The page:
By Ray Bennett
LONDON – It was lunchtime at the Hotel Pontchartrain in Detroit and things were getting a bit silly. Cleo Laine was talking about Kurt Weill and the Berliner Ensemble when someone mentioned Monty Python and soon she was giggling over her Dover Sole. We swapped favourite lines and it took a while before we got back to talking about the reason she was on tour in the United States.
It was one day in January in 1976 and I was at lunch with the singer, her husband jazzman John Dankworth and comedian Jimmy Edwards. Although they were household names in the United Kingdom, they had never met before so I suggested the meeting. Edwards was appearing in the farce ‘Big Bad Mouse’ at the Fisher Theatre with Eric Sykes, who would have joined us but for a bad cold.
Edwards died in 1988, Dankworth in 2010 and Sykes in 2012. Dame Cleo Laine turns 91 today. She and Dankworth had performed in Detroit several times and they always found time for lunch. That time with Edwards was notable not least because Edwards added a comic touch to proceedings but because Laine was making her long overdue American theatre debut in the Brecht-Weill musical ‘The Seven Deadly Sins’.
The laughter at lunch was a perfect example of the lady’s free-wheeling taste, which allowed her to record an album of Schoenburg songs at the same time as she’s singing a Spike Milligan bit about a man with two many tonsils. She first sang in the U.S. in 1971 and instantly won a cult following. Jazz critic Leonard Feather called her ‘the greatest all-round singer in the world’. She started singing as a child and sang with the Dankworth band until they married in 1958 when she thought it wiser not to continue.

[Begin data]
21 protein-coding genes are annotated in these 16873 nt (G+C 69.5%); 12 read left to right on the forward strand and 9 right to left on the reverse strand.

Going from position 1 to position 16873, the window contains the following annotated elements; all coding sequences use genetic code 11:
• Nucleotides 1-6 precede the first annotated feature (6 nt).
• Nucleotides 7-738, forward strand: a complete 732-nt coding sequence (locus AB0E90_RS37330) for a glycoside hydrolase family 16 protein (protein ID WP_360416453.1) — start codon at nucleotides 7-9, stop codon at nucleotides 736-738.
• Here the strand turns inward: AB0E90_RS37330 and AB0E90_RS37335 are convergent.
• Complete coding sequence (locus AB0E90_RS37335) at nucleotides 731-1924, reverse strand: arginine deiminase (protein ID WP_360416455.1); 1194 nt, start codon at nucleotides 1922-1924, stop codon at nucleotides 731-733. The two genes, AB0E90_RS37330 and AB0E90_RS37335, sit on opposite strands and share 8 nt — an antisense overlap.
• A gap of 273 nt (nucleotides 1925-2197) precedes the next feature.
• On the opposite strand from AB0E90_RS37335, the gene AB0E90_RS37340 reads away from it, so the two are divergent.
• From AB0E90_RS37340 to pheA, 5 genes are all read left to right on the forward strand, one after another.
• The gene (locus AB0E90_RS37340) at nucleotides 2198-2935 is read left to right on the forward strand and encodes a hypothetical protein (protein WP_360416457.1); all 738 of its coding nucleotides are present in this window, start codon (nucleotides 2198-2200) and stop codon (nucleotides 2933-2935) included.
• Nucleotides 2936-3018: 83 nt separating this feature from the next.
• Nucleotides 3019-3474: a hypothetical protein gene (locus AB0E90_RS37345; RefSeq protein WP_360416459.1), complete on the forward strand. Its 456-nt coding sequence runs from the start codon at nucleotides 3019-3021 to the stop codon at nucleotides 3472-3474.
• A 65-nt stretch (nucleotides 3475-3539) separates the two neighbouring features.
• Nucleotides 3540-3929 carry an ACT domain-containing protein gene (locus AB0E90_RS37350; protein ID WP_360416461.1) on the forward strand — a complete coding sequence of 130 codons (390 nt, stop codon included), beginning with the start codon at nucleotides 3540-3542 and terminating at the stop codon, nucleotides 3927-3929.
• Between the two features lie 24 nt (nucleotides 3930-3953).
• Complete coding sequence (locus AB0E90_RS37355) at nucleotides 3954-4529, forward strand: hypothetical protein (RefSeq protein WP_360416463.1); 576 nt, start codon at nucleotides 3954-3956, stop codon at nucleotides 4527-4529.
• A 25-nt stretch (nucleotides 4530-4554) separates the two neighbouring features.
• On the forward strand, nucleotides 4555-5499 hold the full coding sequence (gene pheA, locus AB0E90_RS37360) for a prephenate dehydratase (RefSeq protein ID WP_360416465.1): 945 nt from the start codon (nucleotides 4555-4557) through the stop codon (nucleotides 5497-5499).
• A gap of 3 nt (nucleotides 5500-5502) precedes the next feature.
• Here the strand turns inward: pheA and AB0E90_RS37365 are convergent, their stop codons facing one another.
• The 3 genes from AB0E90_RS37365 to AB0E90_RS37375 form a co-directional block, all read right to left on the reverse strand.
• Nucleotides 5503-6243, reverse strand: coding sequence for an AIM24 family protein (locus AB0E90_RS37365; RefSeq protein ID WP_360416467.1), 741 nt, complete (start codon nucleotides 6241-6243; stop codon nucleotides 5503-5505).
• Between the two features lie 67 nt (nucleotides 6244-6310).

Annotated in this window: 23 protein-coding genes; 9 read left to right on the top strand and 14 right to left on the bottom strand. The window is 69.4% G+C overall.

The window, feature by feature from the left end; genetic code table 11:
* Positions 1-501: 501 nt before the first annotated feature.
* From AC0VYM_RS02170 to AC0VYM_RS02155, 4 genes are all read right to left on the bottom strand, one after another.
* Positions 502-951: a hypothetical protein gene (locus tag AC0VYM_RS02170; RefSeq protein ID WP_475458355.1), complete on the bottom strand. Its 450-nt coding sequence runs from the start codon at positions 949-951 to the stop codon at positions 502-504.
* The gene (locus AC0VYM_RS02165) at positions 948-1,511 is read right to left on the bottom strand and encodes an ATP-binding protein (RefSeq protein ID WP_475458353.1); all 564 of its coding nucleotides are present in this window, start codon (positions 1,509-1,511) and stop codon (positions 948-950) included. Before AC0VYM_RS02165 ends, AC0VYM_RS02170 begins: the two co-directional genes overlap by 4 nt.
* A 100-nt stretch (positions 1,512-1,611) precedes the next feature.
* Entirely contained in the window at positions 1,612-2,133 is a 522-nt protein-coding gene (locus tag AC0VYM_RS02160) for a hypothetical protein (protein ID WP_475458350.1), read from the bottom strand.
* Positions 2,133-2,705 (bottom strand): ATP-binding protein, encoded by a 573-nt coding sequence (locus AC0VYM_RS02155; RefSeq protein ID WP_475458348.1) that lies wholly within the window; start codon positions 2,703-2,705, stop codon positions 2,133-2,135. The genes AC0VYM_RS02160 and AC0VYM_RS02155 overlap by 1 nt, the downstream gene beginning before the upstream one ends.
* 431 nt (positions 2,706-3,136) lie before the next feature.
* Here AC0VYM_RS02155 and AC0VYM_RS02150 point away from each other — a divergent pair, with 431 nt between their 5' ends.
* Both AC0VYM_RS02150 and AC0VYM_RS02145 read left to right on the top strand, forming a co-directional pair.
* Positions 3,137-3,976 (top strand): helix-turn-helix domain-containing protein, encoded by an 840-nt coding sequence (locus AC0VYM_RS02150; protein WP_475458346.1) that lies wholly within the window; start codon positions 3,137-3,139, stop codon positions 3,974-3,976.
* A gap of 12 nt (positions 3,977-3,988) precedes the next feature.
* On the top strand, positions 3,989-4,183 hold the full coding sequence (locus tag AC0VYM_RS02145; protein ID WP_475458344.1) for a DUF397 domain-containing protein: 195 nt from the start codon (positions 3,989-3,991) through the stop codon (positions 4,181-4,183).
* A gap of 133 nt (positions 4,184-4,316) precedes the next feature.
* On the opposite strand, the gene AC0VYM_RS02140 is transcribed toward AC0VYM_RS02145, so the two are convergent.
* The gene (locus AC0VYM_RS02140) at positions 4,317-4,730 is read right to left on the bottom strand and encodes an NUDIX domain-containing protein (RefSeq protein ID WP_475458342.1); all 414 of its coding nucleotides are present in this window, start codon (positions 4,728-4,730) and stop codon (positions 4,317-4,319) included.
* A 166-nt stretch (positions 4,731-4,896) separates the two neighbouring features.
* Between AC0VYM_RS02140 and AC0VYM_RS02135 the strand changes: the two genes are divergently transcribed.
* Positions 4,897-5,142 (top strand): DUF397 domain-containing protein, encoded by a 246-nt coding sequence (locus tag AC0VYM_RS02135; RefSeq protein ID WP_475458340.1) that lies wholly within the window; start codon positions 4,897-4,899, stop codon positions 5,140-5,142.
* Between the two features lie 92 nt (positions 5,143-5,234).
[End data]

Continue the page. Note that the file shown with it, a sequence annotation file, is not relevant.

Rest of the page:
Dankworth continued as one of Britain’s most successful jazz musicians and composers with many movie scores such as ‘The Knack; ‘Modesty Blaise’ and ‘The Knack’. Cleo went on to great success as a recording artist, not least with the 1976 album ‘Porgy & Bess’ with Ray Charles. She performed internationally and did a lot of work in the theatre including an acclaimed production of ‘Show Boat’. I asked why it had taken her so long to do a musical in the U.S.
‘Things just didn’t fall together,” she said in her deep, expressive voice. ‘I could have come over but doing what? For a long time, the Beatles dominated everything and all that was happening was rock and roll. It was the wrong time for me. I could have come over and done cabaret but if you do that, what do you do next?’ The answer was ‘The Seven Deadly Sins’, which she had performed at the Edinburgh Festival, Sadlers Wells and Leeds. A 40-minute piece, it follows a devilish girl named Anna, portrayed in Detroit by dancer Mary Hinkson, who encounters temptation wherever she goes. Cleo played her conscience. ‘She wants to get out there and have all the fun and I have to tell her to stop,’ said Cleo.
Fortunately, Cleo Laine never stopped having all the fun and she has continued to make records and appear on stage for most of her long life. She starred in ‘A Little Night Music’ and ‘The Merry Widow’, Dankworth’s musical ‘Colette’, on Broadway in ‘The Mystery of Edwin Drood’ and in Los Angeles in ‘Into the Woods’. In England, she and Dankworth ran a non-profit music organisation out of the converted stables at their Buckinghamshire home. ‘We call it the ‘all music’ plan,’ she said. ‘That’s sort of ambitious but it’s what we believe in. I’d hate to be stamped in one mould. I like to do all kinds of music.”